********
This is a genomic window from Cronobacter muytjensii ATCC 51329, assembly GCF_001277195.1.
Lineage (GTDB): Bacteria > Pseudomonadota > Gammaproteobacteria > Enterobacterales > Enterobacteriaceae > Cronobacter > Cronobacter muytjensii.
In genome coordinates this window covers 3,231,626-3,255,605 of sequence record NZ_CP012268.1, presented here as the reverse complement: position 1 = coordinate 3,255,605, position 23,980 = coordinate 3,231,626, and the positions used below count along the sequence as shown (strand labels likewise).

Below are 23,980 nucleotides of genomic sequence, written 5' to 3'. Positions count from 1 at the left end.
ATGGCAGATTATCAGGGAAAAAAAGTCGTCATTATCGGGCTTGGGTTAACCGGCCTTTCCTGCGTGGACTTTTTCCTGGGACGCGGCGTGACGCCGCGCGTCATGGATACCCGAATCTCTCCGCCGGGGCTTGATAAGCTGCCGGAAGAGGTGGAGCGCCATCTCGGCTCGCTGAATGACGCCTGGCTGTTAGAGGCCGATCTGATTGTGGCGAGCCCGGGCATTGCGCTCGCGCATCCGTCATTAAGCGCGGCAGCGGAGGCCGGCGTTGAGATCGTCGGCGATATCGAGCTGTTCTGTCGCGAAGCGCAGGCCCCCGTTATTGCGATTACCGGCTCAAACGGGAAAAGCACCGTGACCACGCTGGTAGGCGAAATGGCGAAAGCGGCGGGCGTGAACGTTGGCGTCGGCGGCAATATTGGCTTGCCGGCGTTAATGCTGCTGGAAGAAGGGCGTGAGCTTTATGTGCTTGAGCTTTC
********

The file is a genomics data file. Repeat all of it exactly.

This is a genomic window from Cronobacter muytjensii ATCC 51329, assembly GCF_001277195.1.
Lineage (GTDB): Bacteria > Pseudomonadota > Gammaproteobacteria > Enterobacterales > Enterobacteriaceae > Cronobacter > Cronobacter muytjensii.
In genome coordinates this window covers 3,231,626-3,255,605 of sequence record NZ_CP012268.1, presented here as the reverse complement: position 1 = coordinate 3,255,605, position 23,980 = coordinate 3,231,626, and the positions used below count along the sequence as shown (strand labels likewise).

Below are 23,980 nucleotides of genomic sequence, written 5' to 3'. Positions count from 1 at the left end.
ATGGCAGATTATCAGGGAAAAAAAGTCGTCATTATCGGGCTTGGGTTAACCGGCCTTTCCTGCGTGGACTTTTTCCTGGGACGCGGCGTGACGCCGCGCGTCATGGATACCCGAATCTCTCCGCCGGGGCTTGATAAGCTGCCGGAAGAGGTGGAGCGCCATCTCGGCTCGCTGAATGACGCCTGGCTGTTAGAGGCCGATCTGATTGTGGCGAGCCCGGGCATTGCGCTCGCGCATCCGTCATTAAGCGCGGCAGCGGAGGCCGGCGTTGAGATCGTCGGCGATATCGAGCTGTTCTGTCGCGAAGCGCAGGCCCCCGTTATTGCGATTACCGGCTCAAACGGGAAAAGCACCGTGACCACGCTGGTAGGCGAAATGGCGAAAGCGGCGGGCGTGAACGTTGGCGTCGGCGGCAATATTGGCTTGCCGGCGTTAATGCTGCTGGAAGAAGGGCGTGAGCTTTATGTGCTTGAGCTTTC